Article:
Goat Simulator confuses the world
Released on April 1st, the goat-based video game both is and is not a joke
There are perils to this April Fool business. Yesterday, a story in the Guardian, concerning a robotic suit that would allow paraplegics to walk, was taken by many commentators to be a joke (and one in questionable taste). As it happened, the story was entirely true: just such a mind-controlled device will be unveiled during the opening ceremony of the World Cup.
I felt the same way about reviews of a video game entitled Goat Simulator. Now, I do remember playing Sim Ant in the early 1990s. But that game involved the construction of sophisticated societies. This thing seems to allow the punter to do little more than run around butting fragile people and inanimate objects. Aha! It seems the game was released on April 1st. So, it’s clearly a gag.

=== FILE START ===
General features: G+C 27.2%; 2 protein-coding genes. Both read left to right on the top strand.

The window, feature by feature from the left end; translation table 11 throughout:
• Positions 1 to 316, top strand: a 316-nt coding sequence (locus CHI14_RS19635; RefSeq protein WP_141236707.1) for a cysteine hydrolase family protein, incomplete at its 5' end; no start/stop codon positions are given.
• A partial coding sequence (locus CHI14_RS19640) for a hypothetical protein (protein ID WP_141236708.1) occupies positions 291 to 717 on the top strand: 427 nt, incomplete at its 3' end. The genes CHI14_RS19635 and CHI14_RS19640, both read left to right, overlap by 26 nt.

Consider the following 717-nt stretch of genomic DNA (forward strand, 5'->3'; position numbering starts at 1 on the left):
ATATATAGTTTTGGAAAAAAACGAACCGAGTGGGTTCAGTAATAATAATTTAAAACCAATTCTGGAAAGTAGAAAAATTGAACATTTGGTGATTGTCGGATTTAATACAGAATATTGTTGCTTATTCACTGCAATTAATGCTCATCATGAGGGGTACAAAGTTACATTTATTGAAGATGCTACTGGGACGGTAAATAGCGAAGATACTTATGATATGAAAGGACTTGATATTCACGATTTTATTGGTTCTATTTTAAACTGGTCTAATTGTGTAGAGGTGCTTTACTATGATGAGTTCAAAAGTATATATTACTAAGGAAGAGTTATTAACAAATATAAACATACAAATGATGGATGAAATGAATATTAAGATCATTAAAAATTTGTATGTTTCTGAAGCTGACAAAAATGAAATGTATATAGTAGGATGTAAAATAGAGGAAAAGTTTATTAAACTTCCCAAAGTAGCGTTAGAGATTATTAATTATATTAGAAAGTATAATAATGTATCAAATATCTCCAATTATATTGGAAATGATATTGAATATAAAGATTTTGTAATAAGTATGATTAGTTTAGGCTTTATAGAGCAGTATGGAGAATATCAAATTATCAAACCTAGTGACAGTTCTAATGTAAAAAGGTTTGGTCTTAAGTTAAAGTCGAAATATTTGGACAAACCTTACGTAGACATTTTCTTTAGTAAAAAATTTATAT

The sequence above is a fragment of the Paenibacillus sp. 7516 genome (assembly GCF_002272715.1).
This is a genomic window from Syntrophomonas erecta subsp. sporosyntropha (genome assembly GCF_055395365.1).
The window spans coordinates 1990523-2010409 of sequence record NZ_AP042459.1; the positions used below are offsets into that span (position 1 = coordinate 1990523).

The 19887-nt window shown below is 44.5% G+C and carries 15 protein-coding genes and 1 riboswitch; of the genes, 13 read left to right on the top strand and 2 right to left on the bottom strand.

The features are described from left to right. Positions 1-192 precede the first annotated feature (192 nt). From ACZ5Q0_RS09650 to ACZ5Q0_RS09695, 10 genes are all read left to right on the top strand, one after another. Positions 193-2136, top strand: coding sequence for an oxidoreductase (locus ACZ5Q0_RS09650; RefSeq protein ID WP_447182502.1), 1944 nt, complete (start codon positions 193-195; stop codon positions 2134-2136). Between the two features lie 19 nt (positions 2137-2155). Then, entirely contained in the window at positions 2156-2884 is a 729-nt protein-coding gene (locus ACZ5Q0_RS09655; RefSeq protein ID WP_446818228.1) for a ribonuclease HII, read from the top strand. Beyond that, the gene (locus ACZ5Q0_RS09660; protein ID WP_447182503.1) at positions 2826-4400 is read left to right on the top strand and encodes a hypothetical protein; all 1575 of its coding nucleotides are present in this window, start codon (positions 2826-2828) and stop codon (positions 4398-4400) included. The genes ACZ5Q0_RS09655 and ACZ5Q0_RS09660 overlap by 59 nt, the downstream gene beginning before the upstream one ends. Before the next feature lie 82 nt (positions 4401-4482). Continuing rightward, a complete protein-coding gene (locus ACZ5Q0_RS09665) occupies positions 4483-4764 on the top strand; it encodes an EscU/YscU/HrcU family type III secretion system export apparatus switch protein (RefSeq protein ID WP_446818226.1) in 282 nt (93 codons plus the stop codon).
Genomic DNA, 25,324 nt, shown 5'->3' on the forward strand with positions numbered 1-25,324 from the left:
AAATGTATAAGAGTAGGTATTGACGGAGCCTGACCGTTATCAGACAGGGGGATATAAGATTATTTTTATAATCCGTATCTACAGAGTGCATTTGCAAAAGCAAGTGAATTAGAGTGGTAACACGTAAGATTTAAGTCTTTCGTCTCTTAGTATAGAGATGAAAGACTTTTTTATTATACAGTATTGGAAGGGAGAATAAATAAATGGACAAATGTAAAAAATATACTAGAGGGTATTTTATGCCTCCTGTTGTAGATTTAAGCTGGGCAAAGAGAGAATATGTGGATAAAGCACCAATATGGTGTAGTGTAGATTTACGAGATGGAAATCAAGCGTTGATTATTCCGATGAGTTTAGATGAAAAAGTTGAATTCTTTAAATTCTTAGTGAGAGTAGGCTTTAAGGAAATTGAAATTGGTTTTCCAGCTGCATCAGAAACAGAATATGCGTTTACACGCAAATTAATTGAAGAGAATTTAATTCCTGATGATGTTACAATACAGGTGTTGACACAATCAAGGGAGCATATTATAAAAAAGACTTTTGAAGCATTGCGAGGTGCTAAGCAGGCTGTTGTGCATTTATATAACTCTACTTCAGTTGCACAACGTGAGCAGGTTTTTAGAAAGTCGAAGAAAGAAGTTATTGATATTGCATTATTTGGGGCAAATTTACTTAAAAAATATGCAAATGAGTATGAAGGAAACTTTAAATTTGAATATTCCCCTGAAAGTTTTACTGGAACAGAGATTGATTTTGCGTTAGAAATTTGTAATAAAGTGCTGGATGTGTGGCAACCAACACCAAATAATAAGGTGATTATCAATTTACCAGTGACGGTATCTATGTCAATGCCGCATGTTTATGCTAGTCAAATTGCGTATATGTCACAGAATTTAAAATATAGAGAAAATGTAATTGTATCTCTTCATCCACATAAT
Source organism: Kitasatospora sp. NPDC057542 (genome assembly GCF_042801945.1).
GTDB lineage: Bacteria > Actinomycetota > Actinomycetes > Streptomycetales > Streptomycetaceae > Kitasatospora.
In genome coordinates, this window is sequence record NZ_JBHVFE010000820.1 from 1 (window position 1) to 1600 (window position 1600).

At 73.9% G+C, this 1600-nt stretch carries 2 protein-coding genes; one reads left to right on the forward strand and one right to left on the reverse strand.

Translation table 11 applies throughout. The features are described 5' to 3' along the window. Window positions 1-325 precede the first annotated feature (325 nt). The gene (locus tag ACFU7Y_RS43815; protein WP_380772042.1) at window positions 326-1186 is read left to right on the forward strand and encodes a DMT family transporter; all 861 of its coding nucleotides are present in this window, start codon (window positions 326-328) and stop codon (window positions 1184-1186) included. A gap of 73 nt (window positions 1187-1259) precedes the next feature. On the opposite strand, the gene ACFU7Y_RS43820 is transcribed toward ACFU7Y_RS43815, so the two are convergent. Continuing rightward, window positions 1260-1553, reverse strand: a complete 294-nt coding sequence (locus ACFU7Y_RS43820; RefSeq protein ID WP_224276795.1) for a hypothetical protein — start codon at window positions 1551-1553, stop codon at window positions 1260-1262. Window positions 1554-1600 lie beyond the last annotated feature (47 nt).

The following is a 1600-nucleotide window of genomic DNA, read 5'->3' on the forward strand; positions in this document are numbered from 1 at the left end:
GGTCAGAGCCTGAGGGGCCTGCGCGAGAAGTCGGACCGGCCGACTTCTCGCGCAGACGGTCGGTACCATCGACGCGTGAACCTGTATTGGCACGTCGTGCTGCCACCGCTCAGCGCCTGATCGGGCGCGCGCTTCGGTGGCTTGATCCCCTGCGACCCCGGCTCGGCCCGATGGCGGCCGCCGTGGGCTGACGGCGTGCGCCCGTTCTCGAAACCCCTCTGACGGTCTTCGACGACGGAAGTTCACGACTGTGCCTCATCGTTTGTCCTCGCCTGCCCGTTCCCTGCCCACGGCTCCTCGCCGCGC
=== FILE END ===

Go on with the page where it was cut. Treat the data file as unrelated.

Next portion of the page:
Well, yes and no. The people at Coffee Stain did construct the thing as a sort of parody of those enormously dull games that allow you to simulate warehouse management or dry cleaning supply. But it is also a real thing. You can buy it and play it. All this just adds to the baffling ironic post-modernity of contemporary life. What am I supposed to think while playing a game that is painfully aware of its own uselessness? It’s not quite the same as watching a camp movie. Very few films — however ludicrous — actually make a deliberate attempt to be bad. The much-pastiched rubber-monster pictures of the 1950s were put together by people who genuinely were trying to scare the pants off you. Goat Simulator seems closer to Fly Fishing by J R Hartley, the book they actually published to celebrate a famous Yellow Pages commercial. You remember? You don’t. Oh well It is rather old…